9 December 2019

In pictures: Tubers of the future

Could these tiny tubers replace potatoes in the future?

By Hélèna Dove and Ellen McHale

Oca, Kitchen Garden, Ellen McHale ©  RBG Kew

Everybody loves their spuds, but we may not be able to rely on our tasty mash and roasties forever.

In the Kitchen Garden, we trialed some unusual tubers called oca and mashua that might be just the right veg to grace our Sunday roast in the future. 

Oca, Kitchen Garden
Oca and mashua in the Kitchen Garden, Ellen McHale © RBG Kew

Alternative root crops 

We chose not to grow maincrop potatoes (Solanum tuberosum) that we all know and love. 

Instead, we experimented with more unusual root crops, including sweet potatoes (Ipomoea batatas) and Chinese artichokes (Stachys affinis).

But the stars of the show were oca (Oxalis tuberosa) and mashua (Tropaeolum tuberosum), which grew the best and had the highest yield. 

Oca leaves
Oca leaves, Helena Dove © RBG Kew

Resilient to blight 

Oca and mashua originate from the Andes, just like the potato itself. But unlike the potato, they’re not affected by blight which can often destroy entire potato crops. 

Potato blight is caused by fungus-like organism Phytophthora infestans, which spreads through the air and develops when it's warm and humid. 

One of the most notorious plant diseases, it swept across Europe in the 1840s and lead to the Irish potato famine.

Spores spread rapidly in the wind, causing potato plants to collapse and decay. 

Oca, Kitchen Garden
Oca, Ellen McHale © RBG Kew

What does oca taste like? 

Oca tubers have a fresh, lemony taste with juicy, firm flesh. They can be eaten raw or cooked, and they're delicious as an alternative to potatoes in any recipe.

As well as the tubers, the leaves are also edible and make a delicious addition to salads throughout the summer. 

The stems can be used as an alternative to rhubarb and also have an acidic flavour. This comes from oxalic acid, a compound that gives rhubarb its sharp, tangy taste. 

Oca, Ellen McHale © RBG Kew
Oca, Ellen McHale © RBG Kew

A peppery kick 

Mashua is a climbing plant with white to yellow tubers and peppery-tasting tubers and leaves.

The peppery flavour comes from mustard oils which give mashua antibiotic properties. With a similar taste to our familiar radish, it's also relatively high in protein for a root crop.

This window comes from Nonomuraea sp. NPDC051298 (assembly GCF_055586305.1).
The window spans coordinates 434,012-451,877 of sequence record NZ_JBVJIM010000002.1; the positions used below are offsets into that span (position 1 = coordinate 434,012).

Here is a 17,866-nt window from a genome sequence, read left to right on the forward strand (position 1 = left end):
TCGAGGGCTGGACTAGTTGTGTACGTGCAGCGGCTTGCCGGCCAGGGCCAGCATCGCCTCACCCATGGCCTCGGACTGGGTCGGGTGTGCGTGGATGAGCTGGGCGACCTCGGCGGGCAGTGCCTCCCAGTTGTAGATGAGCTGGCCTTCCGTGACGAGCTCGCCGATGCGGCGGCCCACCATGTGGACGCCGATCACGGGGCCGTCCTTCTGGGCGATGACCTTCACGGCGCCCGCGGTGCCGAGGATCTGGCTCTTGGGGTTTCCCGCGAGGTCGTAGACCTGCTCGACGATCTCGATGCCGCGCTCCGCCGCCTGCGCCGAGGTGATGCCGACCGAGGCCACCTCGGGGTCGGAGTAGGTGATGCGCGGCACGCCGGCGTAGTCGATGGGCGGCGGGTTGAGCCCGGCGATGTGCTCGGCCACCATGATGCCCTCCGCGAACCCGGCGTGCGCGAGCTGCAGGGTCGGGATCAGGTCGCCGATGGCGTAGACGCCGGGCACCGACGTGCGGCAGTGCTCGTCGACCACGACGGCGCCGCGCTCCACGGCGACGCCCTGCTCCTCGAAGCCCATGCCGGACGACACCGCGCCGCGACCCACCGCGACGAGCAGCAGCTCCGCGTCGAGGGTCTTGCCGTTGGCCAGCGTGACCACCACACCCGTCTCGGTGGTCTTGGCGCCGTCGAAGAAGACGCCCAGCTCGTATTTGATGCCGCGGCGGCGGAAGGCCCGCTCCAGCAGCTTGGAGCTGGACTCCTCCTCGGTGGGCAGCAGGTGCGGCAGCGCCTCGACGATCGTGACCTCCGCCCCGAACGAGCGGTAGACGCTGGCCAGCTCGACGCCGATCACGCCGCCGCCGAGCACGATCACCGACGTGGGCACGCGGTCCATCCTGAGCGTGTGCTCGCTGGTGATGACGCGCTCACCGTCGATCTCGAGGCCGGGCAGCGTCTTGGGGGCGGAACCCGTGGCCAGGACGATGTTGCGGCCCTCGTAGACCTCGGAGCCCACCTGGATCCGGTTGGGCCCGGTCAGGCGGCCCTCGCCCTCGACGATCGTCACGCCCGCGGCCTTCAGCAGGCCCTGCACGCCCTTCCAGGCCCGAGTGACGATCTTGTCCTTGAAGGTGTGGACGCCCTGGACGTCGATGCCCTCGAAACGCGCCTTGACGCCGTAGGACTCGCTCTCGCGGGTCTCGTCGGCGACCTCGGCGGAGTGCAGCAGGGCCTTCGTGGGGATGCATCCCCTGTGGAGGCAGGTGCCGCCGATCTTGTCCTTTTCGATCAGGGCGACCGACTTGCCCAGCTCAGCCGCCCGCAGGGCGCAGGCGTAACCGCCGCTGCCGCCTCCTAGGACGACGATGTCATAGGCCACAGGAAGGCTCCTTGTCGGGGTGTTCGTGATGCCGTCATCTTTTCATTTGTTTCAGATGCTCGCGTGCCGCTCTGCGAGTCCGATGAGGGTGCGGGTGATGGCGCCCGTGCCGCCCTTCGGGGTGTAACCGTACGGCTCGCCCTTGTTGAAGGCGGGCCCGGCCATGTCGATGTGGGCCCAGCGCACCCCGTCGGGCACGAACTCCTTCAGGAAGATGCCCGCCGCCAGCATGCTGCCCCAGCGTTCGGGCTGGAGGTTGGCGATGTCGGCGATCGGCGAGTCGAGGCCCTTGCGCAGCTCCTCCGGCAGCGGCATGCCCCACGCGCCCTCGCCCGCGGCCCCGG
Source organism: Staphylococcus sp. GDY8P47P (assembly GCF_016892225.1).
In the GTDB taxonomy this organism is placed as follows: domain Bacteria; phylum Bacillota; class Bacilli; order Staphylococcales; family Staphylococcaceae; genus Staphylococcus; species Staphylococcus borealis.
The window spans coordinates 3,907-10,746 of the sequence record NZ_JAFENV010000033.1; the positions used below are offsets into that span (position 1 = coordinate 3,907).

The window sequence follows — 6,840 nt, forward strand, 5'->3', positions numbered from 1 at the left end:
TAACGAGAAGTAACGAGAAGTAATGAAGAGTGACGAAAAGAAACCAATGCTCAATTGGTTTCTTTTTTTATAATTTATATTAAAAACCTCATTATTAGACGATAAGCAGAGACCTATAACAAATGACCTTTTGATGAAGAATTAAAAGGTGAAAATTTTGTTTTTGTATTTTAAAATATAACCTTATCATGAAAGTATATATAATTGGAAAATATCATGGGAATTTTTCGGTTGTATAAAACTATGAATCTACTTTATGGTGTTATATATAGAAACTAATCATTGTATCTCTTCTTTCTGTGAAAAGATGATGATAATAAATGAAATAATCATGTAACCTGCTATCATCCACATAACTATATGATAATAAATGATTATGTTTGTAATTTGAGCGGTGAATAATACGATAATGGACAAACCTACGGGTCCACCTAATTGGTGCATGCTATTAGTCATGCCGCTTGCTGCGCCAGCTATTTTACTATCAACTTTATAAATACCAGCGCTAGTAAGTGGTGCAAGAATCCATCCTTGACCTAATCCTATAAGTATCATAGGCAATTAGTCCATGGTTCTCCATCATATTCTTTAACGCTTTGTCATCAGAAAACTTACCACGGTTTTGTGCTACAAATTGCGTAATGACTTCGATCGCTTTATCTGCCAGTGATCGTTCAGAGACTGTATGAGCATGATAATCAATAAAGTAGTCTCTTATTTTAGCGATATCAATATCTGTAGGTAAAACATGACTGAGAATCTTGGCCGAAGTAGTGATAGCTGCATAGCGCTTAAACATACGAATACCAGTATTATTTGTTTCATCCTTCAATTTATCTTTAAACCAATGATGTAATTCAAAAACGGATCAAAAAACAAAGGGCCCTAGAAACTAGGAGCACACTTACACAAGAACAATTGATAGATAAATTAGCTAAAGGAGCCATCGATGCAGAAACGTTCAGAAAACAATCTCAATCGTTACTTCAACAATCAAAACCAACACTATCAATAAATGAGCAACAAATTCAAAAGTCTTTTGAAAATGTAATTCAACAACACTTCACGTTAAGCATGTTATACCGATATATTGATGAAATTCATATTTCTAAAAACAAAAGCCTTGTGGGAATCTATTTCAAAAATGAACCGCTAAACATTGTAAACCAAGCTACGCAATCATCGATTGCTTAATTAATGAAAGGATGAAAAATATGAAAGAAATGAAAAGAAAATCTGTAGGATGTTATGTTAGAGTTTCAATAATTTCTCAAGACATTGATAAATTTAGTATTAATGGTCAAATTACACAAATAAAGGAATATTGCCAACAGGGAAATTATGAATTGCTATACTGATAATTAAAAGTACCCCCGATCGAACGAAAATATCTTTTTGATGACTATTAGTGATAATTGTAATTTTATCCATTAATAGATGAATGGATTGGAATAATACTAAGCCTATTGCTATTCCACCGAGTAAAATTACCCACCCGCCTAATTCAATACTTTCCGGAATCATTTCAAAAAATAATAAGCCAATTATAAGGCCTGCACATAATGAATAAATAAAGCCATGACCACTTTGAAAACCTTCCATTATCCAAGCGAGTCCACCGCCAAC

We started growing this crop indoors in March and transferred it outside once all risk of frost has passed. We gave it tall supports, which allowed it to grow more than two metres high. 

Mashua, Ellen McHale © RBG Kew
Mashua, Ellen McHale © RBG Kew

It's all about light 

Both oca and mashua are short-day plants, which means they don't start producing tubers until the day length is less than 12 hours (this occurs in September in the UK).

This is called photoperiodism, which is when processes in the plant respond to how much darkness there is. 

Plants react to day length because they want to make sure they're in ideal conditions when developing at certain stages of their life cycle. For example, some plants won't produce seed during summer, because the seeds will likely dehydrate and die. 

But how do plants tell how long the night is? Clever light sensitive proteins in leaves measure the night length and signal to the plant how much light is available. 

Andean crops such as oca and mashua choose to form tubers when there is a long period of darkness at night, as growing conditions are more favourable. This means the tubers we grew were quite small (about 5–10 cm in length) as they didn't have long to bulk up before we harvested them.

Mashua, Ellen McHale © RBG Kew

A potato back-up plan 

Breeding the unwanted traits out of these tubers is possible, and would mean we could grow them bigger. 

Selective breeding is something humans have done for centuries. For instance, when the potato first arrived in the UK, it was also a short-day plant like oca and mashua. This trait was bred out of potatoes so that we could grow potatoes at any time of year.

The same could be done with other tubers, and there is already work being done with oca to achieve this. 

Oca, Ellen McHale © RBG Kew

Food for the future? 

As the climate changes, diseases such as potato blight could put our beloved potato crops at risk.

These tasty tubers could become more important in the future, as we look to resilient species that could be grown on a large-scale to replace more traditional crops. 

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